World War 1 Memorial
On 11 November 1918, people celebrated the end of hostilities and remembered those they had lost. In England alone at least 700,000 men were killed in the Great War. Those who came home were affected for the rest of their lives by the mental and/or physical consequences of their injuries and experiences.
Erected in 1920, by public subscription, the Great War Memorial is situated on the north wall of the nave, close to the requiem altar. Fifty-seven men with associations to St Olave’s parish died in the war, including six sets of brothers. One of the brothers, Pte Harold Hick, aged 18, perished with Lord Kitchener on board HMS Hampshire in 1917, when the ship hit a German mine off the Orkneys.
Until recently, our congregation and visitors had little knowledge of the lives of the men on our memorial. Thanks to Colin Carbert’s painstaking research over several months, and the work of a group of volunteers from our congregation, we now have a lasting record. Thanks are due to Colin and all those who made this record possible. We hope you will contemplate what it represents and say a quiet prayer in solemn remembrance.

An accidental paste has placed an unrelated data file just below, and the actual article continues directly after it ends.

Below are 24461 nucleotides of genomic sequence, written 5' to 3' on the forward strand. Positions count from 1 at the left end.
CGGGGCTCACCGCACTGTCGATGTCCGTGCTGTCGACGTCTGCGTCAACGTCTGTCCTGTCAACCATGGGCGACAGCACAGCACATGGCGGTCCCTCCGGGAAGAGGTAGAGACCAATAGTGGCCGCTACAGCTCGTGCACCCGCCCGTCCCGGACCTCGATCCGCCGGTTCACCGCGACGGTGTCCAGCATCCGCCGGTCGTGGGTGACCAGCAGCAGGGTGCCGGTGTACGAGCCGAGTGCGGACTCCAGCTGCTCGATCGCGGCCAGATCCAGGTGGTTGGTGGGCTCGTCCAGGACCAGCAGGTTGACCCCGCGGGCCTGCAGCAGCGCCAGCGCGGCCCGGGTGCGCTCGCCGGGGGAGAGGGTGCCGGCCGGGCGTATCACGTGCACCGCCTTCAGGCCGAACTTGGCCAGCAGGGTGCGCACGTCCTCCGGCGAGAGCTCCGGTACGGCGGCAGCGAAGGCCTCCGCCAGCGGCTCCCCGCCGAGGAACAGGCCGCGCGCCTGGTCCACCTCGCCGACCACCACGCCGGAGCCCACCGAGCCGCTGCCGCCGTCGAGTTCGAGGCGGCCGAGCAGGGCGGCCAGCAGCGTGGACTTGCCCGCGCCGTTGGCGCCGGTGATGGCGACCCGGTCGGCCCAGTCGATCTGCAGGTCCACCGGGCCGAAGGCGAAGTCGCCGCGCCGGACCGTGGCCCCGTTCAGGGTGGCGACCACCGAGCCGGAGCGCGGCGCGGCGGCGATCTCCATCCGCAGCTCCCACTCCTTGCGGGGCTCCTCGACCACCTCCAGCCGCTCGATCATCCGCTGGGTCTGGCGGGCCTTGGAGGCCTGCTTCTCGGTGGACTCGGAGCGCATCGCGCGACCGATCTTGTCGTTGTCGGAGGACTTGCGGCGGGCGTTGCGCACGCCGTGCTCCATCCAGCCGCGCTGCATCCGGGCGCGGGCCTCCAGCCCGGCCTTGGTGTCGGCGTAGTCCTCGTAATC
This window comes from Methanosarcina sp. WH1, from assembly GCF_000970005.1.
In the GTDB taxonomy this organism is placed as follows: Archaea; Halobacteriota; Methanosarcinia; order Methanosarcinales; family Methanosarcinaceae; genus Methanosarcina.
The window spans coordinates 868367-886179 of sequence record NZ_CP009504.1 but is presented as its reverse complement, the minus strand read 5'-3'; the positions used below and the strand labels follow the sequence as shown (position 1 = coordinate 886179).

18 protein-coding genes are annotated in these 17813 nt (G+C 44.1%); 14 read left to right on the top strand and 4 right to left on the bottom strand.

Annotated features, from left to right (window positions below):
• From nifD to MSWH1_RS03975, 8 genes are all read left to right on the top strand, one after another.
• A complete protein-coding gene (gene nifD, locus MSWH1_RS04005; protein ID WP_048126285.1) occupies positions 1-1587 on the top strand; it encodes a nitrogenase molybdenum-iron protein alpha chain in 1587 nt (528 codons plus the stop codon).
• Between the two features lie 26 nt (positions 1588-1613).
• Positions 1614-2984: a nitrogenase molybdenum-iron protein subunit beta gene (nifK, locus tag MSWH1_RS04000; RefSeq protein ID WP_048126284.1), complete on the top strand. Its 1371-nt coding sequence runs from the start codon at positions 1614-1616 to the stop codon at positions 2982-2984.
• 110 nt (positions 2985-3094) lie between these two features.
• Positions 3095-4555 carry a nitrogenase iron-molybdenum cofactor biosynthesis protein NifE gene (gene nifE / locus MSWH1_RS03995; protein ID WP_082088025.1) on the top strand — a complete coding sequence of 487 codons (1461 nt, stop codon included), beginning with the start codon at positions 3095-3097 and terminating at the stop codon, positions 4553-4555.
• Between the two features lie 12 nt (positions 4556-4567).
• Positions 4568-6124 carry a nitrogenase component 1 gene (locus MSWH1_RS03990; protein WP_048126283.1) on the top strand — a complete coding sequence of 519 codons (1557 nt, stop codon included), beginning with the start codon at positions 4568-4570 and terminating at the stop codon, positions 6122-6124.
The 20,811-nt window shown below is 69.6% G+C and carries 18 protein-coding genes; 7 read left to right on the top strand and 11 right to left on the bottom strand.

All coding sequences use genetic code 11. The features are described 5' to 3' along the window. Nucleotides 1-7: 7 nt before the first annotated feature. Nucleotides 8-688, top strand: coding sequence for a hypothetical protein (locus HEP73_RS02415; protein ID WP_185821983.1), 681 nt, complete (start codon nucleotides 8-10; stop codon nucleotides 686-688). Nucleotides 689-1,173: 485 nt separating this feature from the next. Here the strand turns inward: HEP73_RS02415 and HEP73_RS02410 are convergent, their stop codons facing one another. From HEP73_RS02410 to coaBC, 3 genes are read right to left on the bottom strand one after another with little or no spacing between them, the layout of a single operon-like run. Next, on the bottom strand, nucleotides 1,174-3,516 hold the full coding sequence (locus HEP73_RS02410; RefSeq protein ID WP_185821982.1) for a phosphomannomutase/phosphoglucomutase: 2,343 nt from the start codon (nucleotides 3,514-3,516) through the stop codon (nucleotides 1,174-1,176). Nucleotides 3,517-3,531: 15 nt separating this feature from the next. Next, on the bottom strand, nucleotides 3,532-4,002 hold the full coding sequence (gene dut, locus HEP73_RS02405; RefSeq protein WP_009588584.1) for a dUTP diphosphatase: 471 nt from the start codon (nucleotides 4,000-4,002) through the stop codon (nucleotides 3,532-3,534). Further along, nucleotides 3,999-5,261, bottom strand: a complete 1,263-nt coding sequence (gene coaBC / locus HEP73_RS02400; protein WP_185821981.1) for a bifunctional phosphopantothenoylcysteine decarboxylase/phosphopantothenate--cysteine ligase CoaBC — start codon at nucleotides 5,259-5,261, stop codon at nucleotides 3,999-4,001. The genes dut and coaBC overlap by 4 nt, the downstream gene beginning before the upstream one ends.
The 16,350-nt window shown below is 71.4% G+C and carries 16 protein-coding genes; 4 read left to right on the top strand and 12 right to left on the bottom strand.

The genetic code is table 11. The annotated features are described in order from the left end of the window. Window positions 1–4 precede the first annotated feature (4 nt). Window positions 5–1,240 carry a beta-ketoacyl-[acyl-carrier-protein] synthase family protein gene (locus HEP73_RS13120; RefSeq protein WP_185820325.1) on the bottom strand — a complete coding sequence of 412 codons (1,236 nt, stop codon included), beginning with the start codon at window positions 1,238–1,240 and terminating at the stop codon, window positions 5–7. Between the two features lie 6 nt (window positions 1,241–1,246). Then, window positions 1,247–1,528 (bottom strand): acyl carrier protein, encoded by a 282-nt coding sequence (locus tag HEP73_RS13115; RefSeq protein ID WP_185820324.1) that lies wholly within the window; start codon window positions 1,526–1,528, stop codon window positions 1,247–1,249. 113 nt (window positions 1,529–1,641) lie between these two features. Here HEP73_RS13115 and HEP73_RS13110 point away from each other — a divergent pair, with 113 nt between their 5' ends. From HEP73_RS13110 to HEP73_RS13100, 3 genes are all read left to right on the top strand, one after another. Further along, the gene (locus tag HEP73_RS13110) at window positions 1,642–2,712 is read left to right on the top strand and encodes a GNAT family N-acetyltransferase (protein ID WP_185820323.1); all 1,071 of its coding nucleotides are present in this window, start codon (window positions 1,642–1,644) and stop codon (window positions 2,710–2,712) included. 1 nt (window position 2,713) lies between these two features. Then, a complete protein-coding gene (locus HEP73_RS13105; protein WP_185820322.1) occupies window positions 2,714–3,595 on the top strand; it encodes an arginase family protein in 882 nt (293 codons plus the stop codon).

Click or tap on the button below to download the booklet about the 57 young men who gave their lives for their country, and for us, during World War 1. The booklet, published in 2018, is an abridged version of a full record. Please email email@example.com if you wish to see the full record.
The booklet is 50 pages long and 3.1MB in size.
Read about the monuments of St Olave’s Church in this booklet written and researched by Helen Fields
History Rediscovered 2nd Edition is 288 pages long and 19.7MB in size.
Copies of the booklets can usually be purchased from the back of St Olave’s Church.
THE SCULPTURES OF CHARLES GURREY
The Chancel Carvings